Do Stay Calm

    Demonstrations often cause tensions to run high, and if you believe the police are violating your rights, then it’s natural to want to argue. The best strategy, however, is to stay calm if you are confronted by an officer. Answer the officer’s questions and ask if you are free to leave. If the officer says you are, calmly remove yourself from the situation. Even if you think that your rights were being violated by the officer, try to get away from the situation and then confront any concerns you have about the interaction later.

    Don’t Resist Arrest

    If you are placed under arrest, don’t resist. Doing so could lead to additional charges, even if you think you are being placed under arrest inappropriately. You can ask what the charges are, but don’t discuss anything else with the police without an attorney. When the police allow you to make a phone call, phone someone who can help you with posting bail, so you get out of jail while the case is being decided.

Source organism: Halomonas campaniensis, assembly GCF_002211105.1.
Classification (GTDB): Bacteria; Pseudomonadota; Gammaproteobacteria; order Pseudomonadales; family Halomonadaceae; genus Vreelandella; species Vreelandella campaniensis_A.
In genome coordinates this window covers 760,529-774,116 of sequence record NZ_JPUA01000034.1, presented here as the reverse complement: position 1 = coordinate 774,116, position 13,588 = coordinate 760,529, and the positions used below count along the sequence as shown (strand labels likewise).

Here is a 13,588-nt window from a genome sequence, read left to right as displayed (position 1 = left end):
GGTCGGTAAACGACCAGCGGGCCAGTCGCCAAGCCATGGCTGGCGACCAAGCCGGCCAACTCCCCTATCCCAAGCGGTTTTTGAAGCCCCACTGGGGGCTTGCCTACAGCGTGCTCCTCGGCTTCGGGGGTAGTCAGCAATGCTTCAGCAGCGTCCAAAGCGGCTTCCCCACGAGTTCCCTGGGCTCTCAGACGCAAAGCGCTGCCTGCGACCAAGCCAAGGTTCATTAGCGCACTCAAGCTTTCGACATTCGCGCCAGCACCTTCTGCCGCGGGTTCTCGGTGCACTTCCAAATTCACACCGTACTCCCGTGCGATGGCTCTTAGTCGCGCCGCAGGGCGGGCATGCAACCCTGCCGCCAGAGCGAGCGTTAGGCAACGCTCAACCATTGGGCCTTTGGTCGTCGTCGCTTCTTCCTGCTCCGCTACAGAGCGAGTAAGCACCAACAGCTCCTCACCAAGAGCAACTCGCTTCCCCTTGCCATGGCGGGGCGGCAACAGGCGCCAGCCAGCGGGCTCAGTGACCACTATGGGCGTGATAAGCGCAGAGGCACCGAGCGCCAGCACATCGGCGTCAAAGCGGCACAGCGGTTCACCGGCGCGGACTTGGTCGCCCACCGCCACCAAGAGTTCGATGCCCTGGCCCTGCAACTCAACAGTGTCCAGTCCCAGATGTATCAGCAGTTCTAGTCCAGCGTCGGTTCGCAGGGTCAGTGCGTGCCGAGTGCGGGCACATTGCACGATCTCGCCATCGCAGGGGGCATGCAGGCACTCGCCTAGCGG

Do Report Rights Violations

    If your rights were violated by the police at a demonstration, file a complaint about the incident. Try to write down as much as you can about the interaction when it occurs and to take photos of any injuries you may have to include with your complaint. Remember that the time to make a complaint is not while the incident is occurring or when you are under arrest. Wait until after the demonstration and after posting bail, if you were arrested, so that you don’t risk further escalating the incident.

  • Bail Bond Cost: What to Expect

    When you work with a bail bond agent in Upper Marlboro to get a loved one out of jail, cost may be one of your primary concerns. It’s important to understand the costs of posting bail to avoid any surprises in the future. Although there is not a set cost for posting bail, you can understand which expenses you may face by understanding the process.

    The fee for posting bail is usually a percentage of the total bail amount. The percentage depends on the limits set by state laws where you live. You will also be responsible for any expenses the bail bond agent incurs as part of the case, such as travel expenses and administrative costs. In addition to the fee, you may be asked to provide collateral that will be seized if your loved one fails to show up for any court dates. Payment plans may be available to help you pay for the bail bond fees.